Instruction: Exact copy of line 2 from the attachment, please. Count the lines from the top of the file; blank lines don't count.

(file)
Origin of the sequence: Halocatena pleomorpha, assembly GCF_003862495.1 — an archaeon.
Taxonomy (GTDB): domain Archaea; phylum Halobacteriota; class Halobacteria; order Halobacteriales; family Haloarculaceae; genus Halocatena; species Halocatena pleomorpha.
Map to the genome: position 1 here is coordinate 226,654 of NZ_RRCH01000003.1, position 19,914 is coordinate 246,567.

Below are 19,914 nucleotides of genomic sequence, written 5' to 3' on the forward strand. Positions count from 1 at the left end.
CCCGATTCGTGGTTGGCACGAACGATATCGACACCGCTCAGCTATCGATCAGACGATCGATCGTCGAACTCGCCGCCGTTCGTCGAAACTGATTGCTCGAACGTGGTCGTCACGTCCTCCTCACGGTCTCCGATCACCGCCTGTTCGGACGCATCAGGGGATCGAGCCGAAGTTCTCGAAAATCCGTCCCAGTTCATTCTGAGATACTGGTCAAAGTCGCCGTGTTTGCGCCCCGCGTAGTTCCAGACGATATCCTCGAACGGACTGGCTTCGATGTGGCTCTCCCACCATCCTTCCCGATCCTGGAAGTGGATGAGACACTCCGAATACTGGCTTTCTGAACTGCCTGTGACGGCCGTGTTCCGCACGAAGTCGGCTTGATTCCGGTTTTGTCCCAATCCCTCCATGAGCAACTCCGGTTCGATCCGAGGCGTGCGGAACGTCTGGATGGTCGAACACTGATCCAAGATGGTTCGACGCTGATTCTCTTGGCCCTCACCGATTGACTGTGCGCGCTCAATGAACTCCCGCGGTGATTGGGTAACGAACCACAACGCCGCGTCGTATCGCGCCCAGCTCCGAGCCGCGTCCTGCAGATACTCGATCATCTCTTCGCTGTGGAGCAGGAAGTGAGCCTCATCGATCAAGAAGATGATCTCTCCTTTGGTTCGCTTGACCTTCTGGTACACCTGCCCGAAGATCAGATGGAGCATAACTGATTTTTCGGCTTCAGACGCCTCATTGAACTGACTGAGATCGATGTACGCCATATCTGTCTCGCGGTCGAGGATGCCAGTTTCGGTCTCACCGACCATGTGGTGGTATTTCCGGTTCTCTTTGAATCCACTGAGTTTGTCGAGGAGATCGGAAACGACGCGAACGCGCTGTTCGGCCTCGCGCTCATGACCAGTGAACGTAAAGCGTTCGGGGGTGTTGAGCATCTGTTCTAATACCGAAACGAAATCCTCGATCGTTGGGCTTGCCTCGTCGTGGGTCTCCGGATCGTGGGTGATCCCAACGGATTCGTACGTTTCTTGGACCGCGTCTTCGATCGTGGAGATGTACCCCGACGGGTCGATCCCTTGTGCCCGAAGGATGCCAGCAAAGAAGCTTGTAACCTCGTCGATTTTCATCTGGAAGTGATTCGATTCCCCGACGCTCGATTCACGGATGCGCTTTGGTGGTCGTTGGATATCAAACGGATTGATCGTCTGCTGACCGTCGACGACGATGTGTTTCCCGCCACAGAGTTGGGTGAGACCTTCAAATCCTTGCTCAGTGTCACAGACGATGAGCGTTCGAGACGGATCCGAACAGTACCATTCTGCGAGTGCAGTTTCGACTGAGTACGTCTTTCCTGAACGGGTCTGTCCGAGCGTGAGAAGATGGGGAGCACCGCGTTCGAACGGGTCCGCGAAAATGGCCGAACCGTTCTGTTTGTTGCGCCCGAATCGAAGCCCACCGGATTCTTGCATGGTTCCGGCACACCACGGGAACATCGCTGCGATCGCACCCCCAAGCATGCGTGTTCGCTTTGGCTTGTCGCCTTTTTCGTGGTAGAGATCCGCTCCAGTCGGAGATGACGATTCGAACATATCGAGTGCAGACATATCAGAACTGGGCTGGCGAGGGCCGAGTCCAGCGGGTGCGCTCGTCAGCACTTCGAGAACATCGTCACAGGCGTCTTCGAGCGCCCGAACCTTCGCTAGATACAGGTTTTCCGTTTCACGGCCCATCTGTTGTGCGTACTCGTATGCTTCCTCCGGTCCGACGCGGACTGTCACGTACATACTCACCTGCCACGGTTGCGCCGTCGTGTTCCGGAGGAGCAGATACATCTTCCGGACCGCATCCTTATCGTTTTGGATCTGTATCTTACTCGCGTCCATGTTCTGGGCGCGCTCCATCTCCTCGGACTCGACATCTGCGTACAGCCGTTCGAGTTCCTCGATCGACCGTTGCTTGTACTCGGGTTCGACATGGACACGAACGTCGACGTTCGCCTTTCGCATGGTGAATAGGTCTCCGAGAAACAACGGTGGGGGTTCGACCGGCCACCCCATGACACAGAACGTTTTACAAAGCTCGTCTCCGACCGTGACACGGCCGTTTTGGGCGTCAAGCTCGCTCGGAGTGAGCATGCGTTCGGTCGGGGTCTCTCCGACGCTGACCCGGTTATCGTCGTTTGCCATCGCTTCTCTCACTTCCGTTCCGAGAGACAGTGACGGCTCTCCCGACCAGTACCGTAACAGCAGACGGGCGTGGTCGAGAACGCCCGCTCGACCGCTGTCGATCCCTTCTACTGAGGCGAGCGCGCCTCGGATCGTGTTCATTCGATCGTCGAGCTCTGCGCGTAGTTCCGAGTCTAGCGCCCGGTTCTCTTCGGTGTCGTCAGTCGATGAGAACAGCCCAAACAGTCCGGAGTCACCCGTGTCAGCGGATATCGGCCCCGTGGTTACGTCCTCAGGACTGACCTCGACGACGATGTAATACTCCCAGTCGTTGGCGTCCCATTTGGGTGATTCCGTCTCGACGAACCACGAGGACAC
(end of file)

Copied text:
Taxonomy (GTDB): domain Archaea; phylum Halobacteriota; class Halobacteria; order Halobacteriales; family Haloarculaceae; genus Halocatena; species Halocatena pleomorpha.